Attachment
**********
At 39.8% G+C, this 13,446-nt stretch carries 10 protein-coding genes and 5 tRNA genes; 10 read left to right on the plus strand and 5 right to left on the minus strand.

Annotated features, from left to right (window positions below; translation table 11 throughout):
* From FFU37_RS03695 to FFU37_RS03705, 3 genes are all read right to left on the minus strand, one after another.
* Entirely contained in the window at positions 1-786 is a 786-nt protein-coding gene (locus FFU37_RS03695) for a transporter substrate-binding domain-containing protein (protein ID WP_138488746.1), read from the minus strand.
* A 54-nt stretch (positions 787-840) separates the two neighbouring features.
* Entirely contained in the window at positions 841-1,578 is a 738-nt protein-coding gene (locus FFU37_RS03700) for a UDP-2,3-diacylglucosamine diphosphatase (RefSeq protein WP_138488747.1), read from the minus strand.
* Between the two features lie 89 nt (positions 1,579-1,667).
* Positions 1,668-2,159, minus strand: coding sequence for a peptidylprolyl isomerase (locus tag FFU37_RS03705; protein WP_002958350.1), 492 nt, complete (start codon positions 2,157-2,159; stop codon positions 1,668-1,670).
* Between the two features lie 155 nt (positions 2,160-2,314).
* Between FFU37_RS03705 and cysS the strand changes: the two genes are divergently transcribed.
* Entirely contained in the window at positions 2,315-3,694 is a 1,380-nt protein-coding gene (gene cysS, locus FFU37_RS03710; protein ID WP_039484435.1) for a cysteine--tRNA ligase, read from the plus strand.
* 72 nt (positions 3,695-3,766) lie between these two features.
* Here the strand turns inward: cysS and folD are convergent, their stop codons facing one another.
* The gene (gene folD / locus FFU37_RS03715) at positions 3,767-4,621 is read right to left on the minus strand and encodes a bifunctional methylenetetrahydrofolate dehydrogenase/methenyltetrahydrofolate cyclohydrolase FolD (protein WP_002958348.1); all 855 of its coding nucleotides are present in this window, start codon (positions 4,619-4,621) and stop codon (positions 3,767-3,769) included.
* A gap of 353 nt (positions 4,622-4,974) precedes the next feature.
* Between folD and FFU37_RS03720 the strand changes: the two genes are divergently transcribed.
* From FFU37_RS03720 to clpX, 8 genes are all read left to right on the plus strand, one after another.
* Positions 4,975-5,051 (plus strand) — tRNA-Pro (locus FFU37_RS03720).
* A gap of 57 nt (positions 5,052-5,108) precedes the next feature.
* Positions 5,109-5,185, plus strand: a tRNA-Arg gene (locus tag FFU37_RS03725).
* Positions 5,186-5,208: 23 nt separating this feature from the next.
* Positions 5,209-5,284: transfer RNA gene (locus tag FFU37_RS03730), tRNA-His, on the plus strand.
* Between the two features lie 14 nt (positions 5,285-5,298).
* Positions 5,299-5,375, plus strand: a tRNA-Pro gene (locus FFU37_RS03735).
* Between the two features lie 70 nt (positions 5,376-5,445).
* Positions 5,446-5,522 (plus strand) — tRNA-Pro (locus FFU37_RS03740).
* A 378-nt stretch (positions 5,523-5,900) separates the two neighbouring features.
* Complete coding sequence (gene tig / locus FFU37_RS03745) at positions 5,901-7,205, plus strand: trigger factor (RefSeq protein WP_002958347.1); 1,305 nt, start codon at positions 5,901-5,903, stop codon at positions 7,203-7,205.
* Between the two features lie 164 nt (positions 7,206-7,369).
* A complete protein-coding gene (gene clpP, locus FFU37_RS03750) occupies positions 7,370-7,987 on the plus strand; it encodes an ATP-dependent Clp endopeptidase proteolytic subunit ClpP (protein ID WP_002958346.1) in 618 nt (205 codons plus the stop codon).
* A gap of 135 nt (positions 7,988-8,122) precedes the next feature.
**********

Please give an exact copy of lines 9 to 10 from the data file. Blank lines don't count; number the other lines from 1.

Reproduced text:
* Between the two features lie 155 nt (positions 2,160-2,314).
* Between FFU37_RS03705 and cysS the strand changes: the two genes are divergently transcribed.